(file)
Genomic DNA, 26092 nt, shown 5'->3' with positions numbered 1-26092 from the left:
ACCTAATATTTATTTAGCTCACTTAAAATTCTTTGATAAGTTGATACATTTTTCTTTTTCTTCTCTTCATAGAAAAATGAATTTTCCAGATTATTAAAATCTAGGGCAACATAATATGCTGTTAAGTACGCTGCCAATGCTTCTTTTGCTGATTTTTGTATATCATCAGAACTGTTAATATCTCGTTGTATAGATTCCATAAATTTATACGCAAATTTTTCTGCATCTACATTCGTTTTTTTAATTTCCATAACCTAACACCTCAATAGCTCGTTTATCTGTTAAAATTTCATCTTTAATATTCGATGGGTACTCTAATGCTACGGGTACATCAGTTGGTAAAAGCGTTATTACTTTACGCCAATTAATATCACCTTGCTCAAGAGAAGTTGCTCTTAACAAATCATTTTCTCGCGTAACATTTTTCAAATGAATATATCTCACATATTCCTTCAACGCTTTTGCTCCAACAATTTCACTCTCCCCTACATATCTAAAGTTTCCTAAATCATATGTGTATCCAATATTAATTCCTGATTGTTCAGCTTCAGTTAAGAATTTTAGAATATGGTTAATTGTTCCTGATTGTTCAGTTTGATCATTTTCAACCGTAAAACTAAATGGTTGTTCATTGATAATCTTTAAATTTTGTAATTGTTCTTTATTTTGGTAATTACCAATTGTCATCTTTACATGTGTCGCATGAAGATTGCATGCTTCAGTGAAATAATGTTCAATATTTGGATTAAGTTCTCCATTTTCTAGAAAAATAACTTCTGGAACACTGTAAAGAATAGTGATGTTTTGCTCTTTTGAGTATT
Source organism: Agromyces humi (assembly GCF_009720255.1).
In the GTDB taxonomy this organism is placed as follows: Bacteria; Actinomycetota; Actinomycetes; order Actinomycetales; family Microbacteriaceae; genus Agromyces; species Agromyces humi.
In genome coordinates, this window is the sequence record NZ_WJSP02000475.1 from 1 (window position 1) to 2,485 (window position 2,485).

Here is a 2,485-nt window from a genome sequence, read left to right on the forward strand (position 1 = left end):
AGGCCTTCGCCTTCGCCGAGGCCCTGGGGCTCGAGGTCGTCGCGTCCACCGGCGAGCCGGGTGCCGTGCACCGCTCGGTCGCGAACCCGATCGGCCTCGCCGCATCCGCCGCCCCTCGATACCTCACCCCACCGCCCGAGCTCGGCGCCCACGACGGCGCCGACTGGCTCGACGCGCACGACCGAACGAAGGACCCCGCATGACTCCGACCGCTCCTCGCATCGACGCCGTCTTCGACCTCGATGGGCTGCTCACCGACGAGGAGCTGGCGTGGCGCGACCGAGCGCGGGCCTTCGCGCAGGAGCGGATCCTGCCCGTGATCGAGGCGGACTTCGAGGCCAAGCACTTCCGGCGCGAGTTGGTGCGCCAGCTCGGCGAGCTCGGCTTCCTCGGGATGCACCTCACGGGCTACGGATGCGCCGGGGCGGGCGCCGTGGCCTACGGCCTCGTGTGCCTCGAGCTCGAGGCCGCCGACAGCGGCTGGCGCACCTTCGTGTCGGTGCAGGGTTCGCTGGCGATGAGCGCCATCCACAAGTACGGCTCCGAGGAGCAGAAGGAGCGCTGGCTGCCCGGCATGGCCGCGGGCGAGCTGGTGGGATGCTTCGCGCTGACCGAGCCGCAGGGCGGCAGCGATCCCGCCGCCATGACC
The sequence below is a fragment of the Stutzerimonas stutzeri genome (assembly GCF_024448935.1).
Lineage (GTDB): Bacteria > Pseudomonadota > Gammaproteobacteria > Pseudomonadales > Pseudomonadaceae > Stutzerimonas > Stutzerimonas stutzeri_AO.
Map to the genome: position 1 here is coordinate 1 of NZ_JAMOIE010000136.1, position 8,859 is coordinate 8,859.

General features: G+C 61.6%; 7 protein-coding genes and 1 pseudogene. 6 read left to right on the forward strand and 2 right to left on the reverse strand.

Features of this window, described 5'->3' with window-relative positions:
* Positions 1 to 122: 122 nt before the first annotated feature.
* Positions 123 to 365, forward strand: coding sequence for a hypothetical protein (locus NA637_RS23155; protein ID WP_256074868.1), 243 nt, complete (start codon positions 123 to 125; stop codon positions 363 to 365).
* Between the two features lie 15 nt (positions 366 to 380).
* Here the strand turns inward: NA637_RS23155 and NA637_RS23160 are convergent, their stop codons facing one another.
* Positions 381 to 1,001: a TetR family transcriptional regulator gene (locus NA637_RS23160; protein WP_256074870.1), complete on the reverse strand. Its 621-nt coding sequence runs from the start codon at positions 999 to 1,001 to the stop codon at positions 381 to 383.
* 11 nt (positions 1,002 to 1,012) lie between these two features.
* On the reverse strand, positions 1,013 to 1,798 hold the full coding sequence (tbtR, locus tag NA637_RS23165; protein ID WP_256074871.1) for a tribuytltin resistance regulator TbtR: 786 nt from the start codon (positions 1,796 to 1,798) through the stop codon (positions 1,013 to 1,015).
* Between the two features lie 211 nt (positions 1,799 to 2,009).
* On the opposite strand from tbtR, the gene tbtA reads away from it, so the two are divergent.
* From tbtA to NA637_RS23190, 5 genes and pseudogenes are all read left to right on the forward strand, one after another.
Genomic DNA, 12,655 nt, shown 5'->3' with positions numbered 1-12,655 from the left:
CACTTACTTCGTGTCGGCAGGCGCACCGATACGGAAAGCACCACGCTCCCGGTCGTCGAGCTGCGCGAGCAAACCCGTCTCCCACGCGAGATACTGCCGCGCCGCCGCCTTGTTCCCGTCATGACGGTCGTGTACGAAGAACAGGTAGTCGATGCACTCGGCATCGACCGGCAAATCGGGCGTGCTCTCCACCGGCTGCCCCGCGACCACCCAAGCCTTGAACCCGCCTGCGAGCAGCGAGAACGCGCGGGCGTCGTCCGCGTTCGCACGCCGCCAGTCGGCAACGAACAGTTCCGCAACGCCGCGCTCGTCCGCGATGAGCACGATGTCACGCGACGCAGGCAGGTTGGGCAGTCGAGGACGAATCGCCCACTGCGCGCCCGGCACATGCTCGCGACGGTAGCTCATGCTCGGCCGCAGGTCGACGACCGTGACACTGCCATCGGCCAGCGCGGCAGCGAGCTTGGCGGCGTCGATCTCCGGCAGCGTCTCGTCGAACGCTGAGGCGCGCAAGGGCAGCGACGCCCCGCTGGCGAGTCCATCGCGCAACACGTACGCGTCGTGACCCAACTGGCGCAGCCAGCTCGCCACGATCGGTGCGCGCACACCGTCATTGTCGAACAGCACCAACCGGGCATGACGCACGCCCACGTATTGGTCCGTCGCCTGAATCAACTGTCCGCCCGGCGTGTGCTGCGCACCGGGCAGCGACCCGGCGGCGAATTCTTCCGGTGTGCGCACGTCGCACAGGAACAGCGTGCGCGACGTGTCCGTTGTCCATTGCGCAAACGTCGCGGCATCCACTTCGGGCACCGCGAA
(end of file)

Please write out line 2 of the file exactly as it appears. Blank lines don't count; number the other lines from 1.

ACCTAATATTTATTTAGCTCACTTAAAATTCTTTGATAAGTTGATACATTTTTCTTTTTCTTCTCTTCATAGAAAAATGAATTTTCCAGATTATTAAAATCTAGGGCAACATAATATGCTGTTAAGTACGCTGCCAATGCTTCTTTTGCTGATTTTTGTATATCATCAGAACTGTTAATATCTCGTTGTATAGATTCCATAAATTTATACGCAAATTTTTCTGCATCTACATTCGTTTTTTTAATTTCCATAACCTAACACCTCAATAGCTCGTTTATCTGTTAAAATTTCATCTTTAATATTCGATGGGTACTCTAATGCTACGGGTACATCAGTTGGTAAAAGCGTTATTACTTTACGCCAATTAATATCACCTTGCTCAAGAGAAGTTGCTCTTAACAAATCATTTTCTCGCGTAACATTTTTCAAATGAATATATCTCACATATTCCTTCAACGCTTTTGCTCCAACAATTTCACTCTCCCCTACATATCTAAAGTTTCCTAAATCATATGTGTATCCAATATTAATTCCTGATTGTTCAGCTTCAGTTAAGAATTTTAGAATATGGTTAATTGTTCCTGATTGTTCAGTTTGATCATTTTCAACCGTAAAACTAAATGGTTGTTCATTGATAATCTTTAAATTTTGTAATTGTTCTTTATTTTGGTAATTACCAATTGTCATCTTTACATGTGTCGCATGAAGATTGCATGCTTCAGTGAAATAATGTTCAATATTTGGATTAAGTTCTCCATTTTCTAGAAAAATAACTTCTGGAACACTGTAAAGAATAGTGATGTTTTGCTCTTTTGAGTATT